Neuroscience and attachment: a human difference?

Neuroscience of Human Attachment Source: Brain Posts [Neuroscience Medicine]

Excerpt: Social behavior appears to regulated through both affective evaluation (emotional mentalization) and cognitive control systems (cognitive mentalizations).  These systems interact with hormonal and neurotransmitter domains in influencing social interactions.

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Vrtička, P., & Vuilleumier, P. (2012). Neuroscience of human social interactions and adult attachment style

First line of their introduction: “In mammals, including humans, attachment is a major dimension of behavior that can come into play in several domains (Fisher et al., 2006).”

Later: “As mentioned above, the neuroscientific investigation of attachment in humans has just recently begun.”

Their citation is to: H.E. Fisher et al., (2006). Romantic love: a mammalian brain system for mate choice. Philos. Trans. R. Soc. Lond. B Biol. Sci. 361, 2173–2186.

H.E. Fisher (1995) “This is science at its best, with adventure, ideas, and lots of facts… You will never look at your lover or your family the same way again.” —  from the cover of “The Scent of Eros: Mysteries of Odor in Human Sexuality” by James V. Kohl and Robert T. Francoeur.

Their conclusion: “Future investigations need to deepen our knowledge of the neural mechanisms involved in different facets of attachment, its development (brain activation patterns related to attachment in childhood and adolescence and their transition into adulthood) and its malleability by new experiences and learning, including at the level of gene-environment interactions. We believe that this endeavor will be made possible by using an interdisciplinary approach based on neuroimaging, genetic, and psychological investigations in humans, as well as innovative studies on animal models of social behaviors, as effectively illustrated by many recent advances in social neuroscience.”

My comment: Adaptive evolution is nutrient-dependent and pheromone-controlled in species from microbes to man. Which animal model of neuroscience and attachment that includes social behavior is best suited for application that supports advances in social neuroscience? Am I biased by the development of my own model, since 1995, in this context, or are others (Helen Fisher and a few others excepted) simply biased against it?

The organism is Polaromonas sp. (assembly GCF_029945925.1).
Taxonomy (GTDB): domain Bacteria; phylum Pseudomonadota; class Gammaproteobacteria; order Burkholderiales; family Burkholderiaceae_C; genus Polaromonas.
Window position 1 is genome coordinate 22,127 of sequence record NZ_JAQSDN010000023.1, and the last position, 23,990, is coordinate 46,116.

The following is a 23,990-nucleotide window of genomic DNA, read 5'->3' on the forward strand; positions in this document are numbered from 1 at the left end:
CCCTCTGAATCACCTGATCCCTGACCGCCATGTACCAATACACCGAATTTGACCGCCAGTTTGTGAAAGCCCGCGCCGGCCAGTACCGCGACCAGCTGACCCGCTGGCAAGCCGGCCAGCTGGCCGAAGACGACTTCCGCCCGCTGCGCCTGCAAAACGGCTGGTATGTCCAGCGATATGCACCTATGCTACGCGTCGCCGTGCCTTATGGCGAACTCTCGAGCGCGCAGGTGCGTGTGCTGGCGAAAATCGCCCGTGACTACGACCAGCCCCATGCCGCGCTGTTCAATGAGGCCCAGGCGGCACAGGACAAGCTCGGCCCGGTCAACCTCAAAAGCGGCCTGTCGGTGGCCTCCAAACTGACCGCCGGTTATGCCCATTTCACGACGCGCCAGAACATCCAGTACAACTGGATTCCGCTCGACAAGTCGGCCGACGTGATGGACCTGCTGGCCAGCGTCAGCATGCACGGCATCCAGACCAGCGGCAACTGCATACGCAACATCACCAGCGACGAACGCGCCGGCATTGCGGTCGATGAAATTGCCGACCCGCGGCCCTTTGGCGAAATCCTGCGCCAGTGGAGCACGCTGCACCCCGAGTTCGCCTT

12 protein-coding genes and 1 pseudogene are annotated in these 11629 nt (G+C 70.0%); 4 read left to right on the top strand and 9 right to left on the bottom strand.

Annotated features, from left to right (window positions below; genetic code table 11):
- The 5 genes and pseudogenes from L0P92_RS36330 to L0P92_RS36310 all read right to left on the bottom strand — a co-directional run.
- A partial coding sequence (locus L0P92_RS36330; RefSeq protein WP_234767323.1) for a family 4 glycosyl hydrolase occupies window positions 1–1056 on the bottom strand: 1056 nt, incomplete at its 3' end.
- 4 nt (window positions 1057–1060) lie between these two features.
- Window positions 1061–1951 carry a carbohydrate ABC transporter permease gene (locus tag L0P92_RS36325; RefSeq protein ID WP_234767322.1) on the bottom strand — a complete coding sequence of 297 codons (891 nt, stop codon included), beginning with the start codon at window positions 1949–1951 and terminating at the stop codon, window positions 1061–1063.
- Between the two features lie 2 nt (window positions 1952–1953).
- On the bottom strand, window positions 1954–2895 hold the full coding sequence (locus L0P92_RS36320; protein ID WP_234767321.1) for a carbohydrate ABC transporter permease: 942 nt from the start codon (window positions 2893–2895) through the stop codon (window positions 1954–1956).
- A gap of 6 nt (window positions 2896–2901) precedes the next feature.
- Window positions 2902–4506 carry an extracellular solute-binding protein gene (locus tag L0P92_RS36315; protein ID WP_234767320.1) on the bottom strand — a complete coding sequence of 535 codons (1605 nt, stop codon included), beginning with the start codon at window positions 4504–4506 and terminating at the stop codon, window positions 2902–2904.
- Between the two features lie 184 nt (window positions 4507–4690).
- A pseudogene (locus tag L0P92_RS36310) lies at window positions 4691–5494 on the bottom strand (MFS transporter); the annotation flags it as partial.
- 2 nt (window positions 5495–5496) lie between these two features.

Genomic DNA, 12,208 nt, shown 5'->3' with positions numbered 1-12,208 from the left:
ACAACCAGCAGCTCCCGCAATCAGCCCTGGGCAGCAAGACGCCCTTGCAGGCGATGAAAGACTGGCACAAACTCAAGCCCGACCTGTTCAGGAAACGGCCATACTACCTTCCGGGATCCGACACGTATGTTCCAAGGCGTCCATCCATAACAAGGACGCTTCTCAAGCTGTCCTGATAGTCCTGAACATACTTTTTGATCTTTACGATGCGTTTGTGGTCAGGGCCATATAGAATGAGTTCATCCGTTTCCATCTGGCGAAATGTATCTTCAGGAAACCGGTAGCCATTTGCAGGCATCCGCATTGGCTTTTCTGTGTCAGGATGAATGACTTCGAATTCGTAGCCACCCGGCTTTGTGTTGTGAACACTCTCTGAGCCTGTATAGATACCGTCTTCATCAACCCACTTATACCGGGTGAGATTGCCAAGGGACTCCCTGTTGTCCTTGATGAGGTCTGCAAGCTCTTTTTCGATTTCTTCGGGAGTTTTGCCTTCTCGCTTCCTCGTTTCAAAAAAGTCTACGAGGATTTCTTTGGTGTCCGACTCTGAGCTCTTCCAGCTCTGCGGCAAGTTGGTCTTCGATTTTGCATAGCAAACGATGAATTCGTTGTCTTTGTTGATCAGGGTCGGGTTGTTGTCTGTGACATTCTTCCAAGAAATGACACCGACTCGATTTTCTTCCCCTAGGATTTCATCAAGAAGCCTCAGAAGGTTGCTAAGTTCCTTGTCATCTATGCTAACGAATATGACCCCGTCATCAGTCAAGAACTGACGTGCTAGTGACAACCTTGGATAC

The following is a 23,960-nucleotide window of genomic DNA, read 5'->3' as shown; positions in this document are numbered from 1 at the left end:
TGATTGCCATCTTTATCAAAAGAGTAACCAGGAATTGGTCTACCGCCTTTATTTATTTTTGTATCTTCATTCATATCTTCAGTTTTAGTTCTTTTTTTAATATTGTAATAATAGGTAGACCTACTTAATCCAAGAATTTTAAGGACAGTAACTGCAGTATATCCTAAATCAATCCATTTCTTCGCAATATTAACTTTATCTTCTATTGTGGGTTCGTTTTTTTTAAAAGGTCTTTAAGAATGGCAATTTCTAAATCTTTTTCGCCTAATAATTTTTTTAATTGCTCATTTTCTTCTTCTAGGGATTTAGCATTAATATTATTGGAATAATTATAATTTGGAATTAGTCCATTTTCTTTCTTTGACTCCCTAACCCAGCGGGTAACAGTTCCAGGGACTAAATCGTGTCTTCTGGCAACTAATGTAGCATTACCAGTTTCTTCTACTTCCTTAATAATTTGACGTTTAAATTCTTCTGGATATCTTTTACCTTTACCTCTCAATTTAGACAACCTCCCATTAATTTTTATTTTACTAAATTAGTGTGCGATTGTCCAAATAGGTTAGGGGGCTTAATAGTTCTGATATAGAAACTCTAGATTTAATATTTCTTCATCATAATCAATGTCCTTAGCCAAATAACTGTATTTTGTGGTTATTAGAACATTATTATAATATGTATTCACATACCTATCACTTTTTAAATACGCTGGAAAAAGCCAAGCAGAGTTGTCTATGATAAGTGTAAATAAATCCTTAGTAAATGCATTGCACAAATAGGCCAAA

Is there another animal model that deserves more consideration? What about birds, like the great white egret? Are we more like birds than other mammals?

Kohl, J.V. (2012) Human pheromones and food odors: epigenetic influences on the socioaffective nature of evolved behaviors. Socioaffective Neuroscience & Psychology, 2: 17338.

About James V. Kohl 1307 Articles
James Vaughn Kohl was the first to accurately conceptualize human pheromones, and began presenting his findings to the scientific community in 1992. He continues to present to, and publish for, diverse scientific and lay audiences, while constantly monitoring the scientific presses for new information that is relevant to the development of his initial and ongoing conceptualization of human pheromones. Recently, Kohl integrated scientific evidence that pinpoints the evolved neurophysiological mechanism that links olfactory/pheromonal input to genes in hormone-secreting cells of tissue in a specific area of the brain that is primarily involved in the sensory integration of olfactory and visual input, and in the development of human sexual preferences. His award-winning 2007 article/book chapter on multisensory integration: The Mind’s Eyes: Human pheromones, neuroscience, and male sexual preferences followed an award winning 2001 publication: Human pheromones: integrating neuroendocrinology and ethology, which was coauthored by disinguished researchers from Vienna. Rarely do researchers win awards in multiple disciplines, but Kohl’s 2001 award was for neuroscience, and his 2007 “Reiss Theory” award was for social science. Kohl has worked as a medical laboratory scientist since 1974, and he has devoted more than twenty-five years to researching the relationship between the sense of smell and the development of human sexual preferences. Unlike many researchers who work with non-human subjects, medical laboratory scientists use the latest technology from many scientific disciplines to perform a variety of specialized diagnostic medical testing on people. James V. Kohl is certified with: * American Society for Clinical Pathology * American Medical Technologists James V. Kohl is a member of: * Society for Neuroscience * Society for Behavioral Neuroendocrinology * Association for Chemoreception Sciences * Society for the Scientific Study of Sexuality * International Society for Human Ethology * American Society for Clinical Laboratory Science * Mensa, the international high IQ society